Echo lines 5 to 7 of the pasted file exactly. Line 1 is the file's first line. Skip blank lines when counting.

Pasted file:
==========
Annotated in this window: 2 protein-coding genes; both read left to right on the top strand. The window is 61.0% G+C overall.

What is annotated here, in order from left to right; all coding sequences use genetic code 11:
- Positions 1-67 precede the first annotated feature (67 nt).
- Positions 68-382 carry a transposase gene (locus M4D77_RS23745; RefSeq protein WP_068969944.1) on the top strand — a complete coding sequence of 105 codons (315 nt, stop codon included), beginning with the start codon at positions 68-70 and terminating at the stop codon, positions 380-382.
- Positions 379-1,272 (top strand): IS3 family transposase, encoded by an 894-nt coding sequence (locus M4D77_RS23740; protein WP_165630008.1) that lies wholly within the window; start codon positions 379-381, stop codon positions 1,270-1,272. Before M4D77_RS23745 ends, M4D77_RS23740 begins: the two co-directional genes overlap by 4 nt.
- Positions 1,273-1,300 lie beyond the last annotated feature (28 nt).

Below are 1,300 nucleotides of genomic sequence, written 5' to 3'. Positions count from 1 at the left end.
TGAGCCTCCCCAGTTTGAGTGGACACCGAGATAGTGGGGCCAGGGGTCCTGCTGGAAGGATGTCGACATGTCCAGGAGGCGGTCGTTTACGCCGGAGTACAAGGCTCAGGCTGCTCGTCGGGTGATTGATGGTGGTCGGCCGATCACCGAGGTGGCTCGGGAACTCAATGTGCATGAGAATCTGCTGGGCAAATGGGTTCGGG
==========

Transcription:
- Positions 379-1,272 (top strand): IS3 family transposase, encoded by an 894-nt coding sequence (locus M4D77_RS23740; protein WP_165630008.1) that lies wholly within the window; start codon positions 379-381, stop codon positions 1,270-1,272. Before M4D77_RS23745 ends, M4D77_RS23740 begins: the two co-directional genes overlap by 4 nt.
- Positions 1,273-1,300 lie beyond the last annotated feature (28 nt).

Below are 1,300 nucleotides of genomic sequence, written 5' to 3'. Positions count from 1 at the left end.